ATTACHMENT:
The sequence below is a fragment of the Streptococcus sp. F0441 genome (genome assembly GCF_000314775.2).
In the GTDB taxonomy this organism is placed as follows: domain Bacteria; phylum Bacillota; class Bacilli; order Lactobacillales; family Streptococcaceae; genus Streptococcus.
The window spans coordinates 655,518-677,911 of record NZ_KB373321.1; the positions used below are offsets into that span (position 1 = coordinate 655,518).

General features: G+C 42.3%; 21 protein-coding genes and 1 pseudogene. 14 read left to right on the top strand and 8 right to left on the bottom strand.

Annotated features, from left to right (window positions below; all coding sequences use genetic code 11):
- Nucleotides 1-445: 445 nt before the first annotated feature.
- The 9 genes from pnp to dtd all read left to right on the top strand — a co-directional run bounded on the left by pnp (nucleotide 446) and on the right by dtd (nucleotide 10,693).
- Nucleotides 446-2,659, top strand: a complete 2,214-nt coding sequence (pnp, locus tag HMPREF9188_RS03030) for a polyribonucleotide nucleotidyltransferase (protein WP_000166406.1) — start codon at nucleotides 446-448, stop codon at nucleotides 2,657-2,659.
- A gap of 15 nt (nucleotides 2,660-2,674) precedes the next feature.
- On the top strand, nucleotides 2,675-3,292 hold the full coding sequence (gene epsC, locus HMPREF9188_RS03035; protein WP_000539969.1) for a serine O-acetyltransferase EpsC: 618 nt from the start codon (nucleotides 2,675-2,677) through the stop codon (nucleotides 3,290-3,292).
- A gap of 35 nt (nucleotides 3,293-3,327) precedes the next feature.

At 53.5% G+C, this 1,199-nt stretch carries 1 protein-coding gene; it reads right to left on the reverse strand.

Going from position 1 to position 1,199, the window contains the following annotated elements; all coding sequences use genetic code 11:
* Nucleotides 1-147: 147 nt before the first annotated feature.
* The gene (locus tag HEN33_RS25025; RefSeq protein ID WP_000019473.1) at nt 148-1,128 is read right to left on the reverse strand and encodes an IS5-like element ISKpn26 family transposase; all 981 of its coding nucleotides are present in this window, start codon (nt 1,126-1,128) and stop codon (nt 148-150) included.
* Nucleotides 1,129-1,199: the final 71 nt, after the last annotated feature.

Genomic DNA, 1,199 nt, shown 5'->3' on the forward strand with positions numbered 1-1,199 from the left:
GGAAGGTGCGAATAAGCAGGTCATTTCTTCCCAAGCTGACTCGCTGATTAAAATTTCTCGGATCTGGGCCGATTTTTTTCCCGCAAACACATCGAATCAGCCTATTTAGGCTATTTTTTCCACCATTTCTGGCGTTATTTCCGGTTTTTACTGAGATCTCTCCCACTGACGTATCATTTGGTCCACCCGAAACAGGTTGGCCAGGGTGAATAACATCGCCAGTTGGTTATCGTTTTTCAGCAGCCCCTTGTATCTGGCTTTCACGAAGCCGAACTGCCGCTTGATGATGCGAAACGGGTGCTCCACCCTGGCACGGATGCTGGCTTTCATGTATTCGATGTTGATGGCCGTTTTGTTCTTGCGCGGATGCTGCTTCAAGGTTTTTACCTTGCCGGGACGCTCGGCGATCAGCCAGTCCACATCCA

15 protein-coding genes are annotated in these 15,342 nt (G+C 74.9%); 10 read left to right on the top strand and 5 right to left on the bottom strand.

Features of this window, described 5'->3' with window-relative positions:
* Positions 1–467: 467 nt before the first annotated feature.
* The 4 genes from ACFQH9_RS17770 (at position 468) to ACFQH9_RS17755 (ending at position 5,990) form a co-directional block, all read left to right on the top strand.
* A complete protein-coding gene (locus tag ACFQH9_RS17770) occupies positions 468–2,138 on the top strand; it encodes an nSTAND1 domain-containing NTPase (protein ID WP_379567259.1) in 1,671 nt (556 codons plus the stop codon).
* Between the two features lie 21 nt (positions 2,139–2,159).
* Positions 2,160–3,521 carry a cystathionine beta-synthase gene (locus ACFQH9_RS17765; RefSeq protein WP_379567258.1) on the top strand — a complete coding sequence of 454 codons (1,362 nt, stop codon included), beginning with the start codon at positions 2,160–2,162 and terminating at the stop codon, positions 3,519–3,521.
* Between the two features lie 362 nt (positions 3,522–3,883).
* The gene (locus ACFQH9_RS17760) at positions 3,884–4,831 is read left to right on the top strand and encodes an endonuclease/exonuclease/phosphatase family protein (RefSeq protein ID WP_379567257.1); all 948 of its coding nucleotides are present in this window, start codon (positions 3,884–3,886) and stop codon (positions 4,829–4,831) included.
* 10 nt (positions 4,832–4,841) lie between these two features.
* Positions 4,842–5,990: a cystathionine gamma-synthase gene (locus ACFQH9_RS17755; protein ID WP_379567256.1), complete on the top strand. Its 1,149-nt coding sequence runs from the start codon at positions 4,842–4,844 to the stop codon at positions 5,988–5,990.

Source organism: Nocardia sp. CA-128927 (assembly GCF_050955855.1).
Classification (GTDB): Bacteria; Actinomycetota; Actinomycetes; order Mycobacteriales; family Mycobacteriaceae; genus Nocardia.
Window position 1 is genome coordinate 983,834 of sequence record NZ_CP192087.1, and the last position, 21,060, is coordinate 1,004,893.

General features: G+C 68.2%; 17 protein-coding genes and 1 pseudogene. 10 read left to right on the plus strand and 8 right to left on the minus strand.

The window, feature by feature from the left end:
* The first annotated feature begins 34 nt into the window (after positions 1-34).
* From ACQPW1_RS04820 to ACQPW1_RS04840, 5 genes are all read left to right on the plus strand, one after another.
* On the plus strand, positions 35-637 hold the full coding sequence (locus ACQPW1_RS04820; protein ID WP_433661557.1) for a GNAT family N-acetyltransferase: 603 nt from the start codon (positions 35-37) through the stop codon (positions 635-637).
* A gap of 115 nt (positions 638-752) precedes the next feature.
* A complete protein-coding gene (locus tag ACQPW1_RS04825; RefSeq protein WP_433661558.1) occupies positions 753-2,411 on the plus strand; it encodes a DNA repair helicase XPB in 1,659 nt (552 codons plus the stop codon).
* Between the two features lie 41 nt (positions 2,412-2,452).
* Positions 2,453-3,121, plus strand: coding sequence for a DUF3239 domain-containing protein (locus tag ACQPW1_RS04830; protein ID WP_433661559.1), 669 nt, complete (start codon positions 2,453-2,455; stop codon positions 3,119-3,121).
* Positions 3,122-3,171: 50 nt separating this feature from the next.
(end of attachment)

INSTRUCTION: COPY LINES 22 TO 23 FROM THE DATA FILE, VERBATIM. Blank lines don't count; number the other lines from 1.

* The 4 genes from ACFQH9_RS17770 (at position 468) to ACFQH9_RS17755 (ending at position 5,990) form a co-directional block, all read left to right on the top strand.
* A complete protein-coding gene (locus tag ACFQH9_RS17770) occupies positions 468–2,138 on the top strand; it encodes an nSTAND1 domain-containing NTPase (protein ID WP_379567259.1) in 1,671 nt (556 codons plus the stop codon).